HOME TheInfoList.com
Providing Lists of Related Topics to Help You Find Great Stuff
[::MainTopicLength::#1500] [::ListTopicLength::#1000] [::ListLength::#15] [::ListAdRepeat::#3]

William Francis Casey
William Francis Casey (2 May 1884 – 20 April 1957) was a journalist and newspaper editor, notably spending most of his working life employed by British newspaper, The Times. He first took employment as a sub-editor shortly before World War I, remaining with the paper until 1952.[1] References[edit]^ Robbins, A. P., "Casey, William Francis (1884–1957)", rev
[...More...]

"William Francis Casey" on:
Wikipedia
Google
Yahoo

picture info

Cape Colony
The Cape of Good Hope, also known as the Cape Colony
Colony
(Dutch: Kaapkolonie), was a British colony in present-day South Africa, named after the Cape of Good Hope. The British colony was preceded by an earlier Dutch colony of the same name, the Kaap de Goede Hoop, established in 1652 by the Dutch East India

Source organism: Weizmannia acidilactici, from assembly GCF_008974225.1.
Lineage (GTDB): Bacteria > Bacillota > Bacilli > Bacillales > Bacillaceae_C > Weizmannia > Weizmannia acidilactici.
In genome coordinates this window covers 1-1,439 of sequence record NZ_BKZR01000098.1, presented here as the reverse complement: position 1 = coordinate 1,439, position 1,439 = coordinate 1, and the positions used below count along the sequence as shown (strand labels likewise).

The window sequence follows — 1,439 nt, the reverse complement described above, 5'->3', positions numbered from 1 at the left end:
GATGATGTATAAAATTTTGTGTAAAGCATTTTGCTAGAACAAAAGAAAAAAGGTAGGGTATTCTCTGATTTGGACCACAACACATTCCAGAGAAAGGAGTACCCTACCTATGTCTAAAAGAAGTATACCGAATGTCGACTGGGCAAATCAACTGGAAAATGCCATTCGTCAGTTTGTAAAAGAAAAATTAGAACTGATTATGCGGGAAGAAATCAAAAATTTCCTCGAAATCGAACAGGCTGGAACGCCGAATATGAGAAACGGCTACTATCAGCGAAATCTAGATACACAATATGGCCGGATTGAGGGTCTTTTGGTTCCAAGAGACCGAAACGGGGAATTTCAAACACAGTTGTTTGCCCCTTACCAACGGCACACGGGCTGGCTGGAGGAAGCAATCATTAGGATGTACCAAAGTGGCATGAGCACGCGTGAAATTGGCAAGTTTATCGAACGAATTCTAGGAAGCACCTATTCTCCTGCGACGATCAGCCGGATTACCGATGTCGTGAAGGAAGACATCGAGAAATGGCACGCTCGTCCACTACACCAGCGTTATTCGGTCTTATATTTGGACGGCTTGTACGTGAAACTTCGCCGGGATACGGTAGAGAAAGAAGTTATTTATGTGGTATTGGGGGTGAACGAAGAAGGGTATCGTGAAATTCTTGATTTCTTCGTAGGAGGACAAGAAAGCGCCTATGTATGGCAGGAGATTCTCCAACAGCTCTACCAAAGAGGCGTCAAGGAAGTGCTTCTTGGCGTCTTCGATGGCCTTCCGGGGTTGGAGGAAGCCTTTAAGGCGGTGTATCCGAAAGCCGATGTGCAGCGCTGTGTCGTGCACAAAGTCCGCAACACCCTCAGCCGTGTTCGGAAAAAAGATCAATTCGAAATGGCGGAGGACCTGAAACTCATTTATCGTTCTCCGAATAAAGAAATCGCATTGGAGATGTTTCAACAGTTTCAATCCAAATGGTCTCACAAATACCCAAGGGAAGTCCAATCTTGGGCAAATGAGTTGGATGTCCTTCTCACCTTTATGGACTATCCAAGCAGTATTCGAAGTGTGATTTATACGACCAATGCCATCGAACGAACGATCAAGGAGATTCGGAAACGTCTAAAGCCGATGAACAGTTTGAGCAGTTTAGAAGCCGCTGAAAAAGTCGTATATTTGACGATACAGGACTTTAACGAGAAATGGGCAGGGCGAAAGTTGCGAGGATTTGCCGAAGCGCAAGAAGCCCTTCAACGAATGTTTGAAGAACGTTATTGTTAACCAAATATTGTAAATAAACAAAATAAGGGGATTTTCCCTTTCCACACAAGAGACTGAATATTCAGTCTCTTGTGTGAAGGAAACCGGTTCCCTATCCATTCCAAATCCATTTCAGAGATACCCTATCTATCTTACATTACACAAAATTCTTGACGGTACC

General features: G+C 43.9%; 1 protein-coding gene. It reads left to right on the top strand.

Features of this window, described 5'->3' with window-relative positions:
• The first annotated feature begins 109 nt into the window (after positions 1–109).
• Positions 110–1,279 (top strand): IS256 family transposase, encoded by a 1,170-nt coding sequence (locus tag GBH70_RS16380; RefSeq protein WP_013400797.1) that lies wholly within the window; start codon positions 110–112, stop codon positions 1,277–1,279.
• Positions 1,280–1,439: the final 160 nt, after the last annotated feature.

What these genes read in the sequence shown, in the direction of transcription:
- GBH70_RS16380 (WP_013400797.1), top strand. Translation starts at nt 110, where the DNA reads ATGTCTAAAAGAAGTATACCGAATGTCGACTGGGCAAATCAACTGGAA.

India
Company. The Cape was under Dutch rule from 1652 to 1795 and again from 1803 to 1806.[4] The Dutch lost the colony to Great Britain following the 1795 Battle of Muizenberg, but had it returned following the 1802 Peace of Amiens. It was re-occupied by the UK following the Battle of Blaauwberg
Battle of Blaauwberg
in 1806, and British possession affirmed with the Anglo-Dutch Treaty of 1814. The Cape of Good Hope then remained in the British Empire, becoming self-governing in 1872, and uniting with three other colonies to form the Union of South Africa
Union of South Africa
in 1910
[...More...]

"Cape Colony" on:
Wikipedia
Google
Yahoo

picture info

World War I
Allied victoryCentral Powers' victory on the Eastern Front nullified by defeat on the Western Front Fall of the German, Russian, Ottoman, and Austro-Hungarian empires Russian Civil War